Canadian data company raises US$24m for ‘smart cities’ vision


An eight-year old Canadian start-up company, which came out of the University of Waterloo, has raised C$30m (US$24m) in new financing that will enable it to expand its team and accelerate its vision of smart cities and cloud-based traffic management technology. Based in Kitchener, Ontario, Miovision has developed technologies to bring outdated urban infrastructure into the 21st Century. Launched in 2011, the company’s Scout Video Collection Unit has transformed the efficiency and effectiveness of traffic studies by analyzing more than 1.5 million hours of data for traffic data collection companies, engineering firms and government agencies. The Scout portable video data collection unit gathers information that is then analyzed in the company’s Traffic Data Platform. Now, Miovision is turning its attention to cloud-based traffic management that will provide the foundation for smart city applications and directly improve traffic patterns and flow.

Transportation officials worldwide are transitioning from the idea that new construction and more capacity is always the answer to traffic challenges. They are increasingly looking for better data, monitoring and management of existing infrastructure, and they are turning to modern, peripheral sensors and cameras to collect that data, which is where Miovision’s expertise lies. “Cities recognize that technology can improve the lives of their residents, but they are barely scratching the surface of what is possible in terms of traffic,” said Tony Brijpaul, COO of Miovision. “Technology has thrived in areas like law enforcement and public safety, but there is still an epidemic of cities struggling with fast growth and gridlock. We will deliver the best technology to modernize traffic management systems, while providing top value for taxpayers and keeping citizens productive.”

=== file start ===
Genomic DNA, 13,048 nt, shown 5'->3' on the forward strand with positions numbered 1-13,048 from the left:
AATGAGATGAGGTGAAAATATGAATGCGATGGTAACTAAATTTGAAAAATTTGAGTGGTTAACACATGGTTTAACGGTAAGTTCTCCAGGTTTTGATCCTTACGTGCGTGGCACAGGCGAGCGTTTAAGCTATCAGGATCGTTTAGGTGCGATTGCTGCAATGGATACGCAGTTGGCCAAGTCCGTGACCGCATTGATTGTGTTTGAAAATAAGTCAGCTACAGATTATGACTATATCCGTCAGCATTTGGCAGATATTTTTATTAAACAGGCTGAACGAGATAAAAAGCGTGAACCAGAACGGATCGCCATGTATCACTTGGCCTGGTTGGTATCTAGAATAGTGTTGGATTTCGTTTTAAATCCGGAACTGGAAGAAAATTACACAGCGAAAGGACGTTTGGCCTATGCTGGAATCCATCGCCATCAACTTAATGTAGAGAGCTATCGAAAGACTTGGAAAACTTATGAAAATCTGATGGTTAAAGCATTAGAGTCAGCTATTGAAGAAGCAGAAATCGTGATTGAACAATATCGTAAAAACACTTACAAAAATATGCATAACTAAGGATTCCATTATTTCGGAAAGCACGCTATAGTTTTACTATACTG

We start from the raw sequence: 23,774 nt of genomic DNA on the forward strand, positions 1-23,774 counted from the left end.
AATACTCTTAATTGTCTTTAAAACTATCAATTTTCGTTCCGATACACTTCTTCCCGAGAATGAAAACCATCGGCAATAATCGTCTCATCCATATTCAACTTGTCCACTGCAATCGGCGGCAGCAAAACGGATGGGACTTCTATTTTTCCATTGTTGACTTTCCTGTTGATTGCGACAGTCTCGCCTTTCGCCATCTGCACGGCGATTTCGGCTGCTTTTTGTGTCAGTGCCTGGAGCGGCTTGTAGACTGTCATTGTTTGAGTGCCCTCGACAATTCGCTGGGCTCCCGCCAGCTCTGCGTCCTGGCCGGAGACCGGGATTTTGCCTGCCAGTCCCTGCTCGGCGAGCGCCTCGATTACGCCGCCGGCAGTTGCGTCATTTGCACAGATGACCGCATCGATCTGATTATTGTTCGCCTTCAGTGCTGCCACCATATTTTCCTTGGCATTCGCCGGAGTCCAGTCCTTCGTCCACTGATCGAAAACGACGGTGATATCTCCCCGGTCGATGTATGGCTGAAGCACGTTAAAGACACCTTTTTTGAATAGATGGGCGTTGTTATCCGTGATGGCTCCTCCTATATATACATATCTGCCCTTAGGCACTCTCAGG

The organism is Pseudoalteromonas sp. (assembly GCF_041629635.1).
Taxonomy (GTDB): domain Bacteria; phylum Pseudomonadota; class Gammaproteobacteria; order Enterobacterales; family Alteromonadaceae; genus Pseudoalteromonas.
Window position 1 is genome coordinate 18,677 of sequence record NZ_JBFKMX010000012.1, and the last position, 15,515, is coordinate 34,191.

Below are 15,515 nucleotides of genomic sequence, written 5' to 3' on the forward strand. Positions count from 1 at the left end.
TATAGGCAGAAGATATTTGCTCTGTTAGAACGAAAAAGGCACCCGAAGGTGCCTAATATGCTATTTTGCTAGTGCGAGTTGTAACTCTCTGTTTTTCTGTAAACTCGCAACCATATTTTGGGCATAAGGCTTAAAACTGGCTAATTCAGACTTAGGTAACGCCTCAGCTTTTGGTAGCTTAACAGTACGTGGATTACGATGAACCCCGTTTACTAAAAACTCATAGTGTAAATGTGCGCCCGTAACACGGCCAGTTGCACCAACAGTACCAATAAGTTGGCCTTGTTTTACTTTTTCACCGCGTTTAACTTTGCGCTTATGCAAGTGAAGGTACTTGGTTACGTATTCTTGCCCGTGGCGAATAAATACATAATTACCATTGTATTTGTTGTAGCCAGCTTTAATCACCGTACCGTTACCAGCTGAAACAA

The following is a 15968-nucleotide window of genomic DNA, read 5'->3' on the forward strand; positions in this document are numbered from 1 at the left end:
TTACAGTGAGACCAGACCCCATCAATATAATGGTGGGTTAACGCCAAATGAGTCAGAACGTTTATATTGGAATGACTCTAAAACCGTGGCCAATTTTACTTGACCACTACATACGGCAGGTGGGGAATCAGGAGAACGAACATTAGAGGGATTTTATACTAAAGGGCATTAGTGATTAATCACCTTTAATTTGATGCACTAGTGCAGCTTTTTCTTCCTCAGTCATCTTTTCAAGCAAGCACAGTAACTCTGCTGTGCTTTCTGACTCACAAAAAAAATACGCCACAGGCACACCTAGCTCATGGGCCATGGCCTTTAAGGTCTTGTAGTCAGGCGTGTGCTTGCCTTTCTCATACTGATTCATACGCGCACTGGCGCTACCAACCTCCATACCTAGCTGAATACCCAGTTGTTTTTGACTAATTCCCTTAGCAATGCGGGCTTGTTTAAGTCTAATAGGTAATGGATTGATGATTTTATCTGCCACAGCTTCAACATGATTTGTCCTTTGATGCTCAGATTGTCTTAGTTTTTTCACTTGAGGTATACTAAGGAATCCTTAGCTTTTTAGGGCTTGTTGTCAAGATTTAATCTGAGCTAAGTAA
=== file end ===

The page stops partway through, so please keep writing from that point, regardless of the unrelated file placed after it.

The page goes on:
Looking to the future, Miovision CEO, Kurtis McBride, said, “We are transforming the way innovative cities take advantage of cloud technology to make intersections smarter and safer. No one likes traffic congestion, but intersections can be hard to manage, and cities have struggled to address this problem. With this investment, we are well positioned to deliver affordable, high-impact solutions to cities around the world. The lack of innovation in traffic management really bothers us. There has been a lot of talk around how smart cities and the Internet of Things are going to change the world of transportation. We are proud to have steered clear of the hype and instead have quietly worked on meaningful solutions to the real problems our customers, and in turn all citizens, face.”

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About Author


Tom has edited Traffic Technology International (TTi) magazine and its Traffic Technology Today website since May 2014. During his time at the title, he has interviewed some of the top transportation chiefs at public agencies around the world as well as CEOs of leading multinationals and ground-breaking start-ups. Tom's earlier career saw him working on some the UK's leading consumer magazine titles. He has a law degree from the London School of Economics (LSE).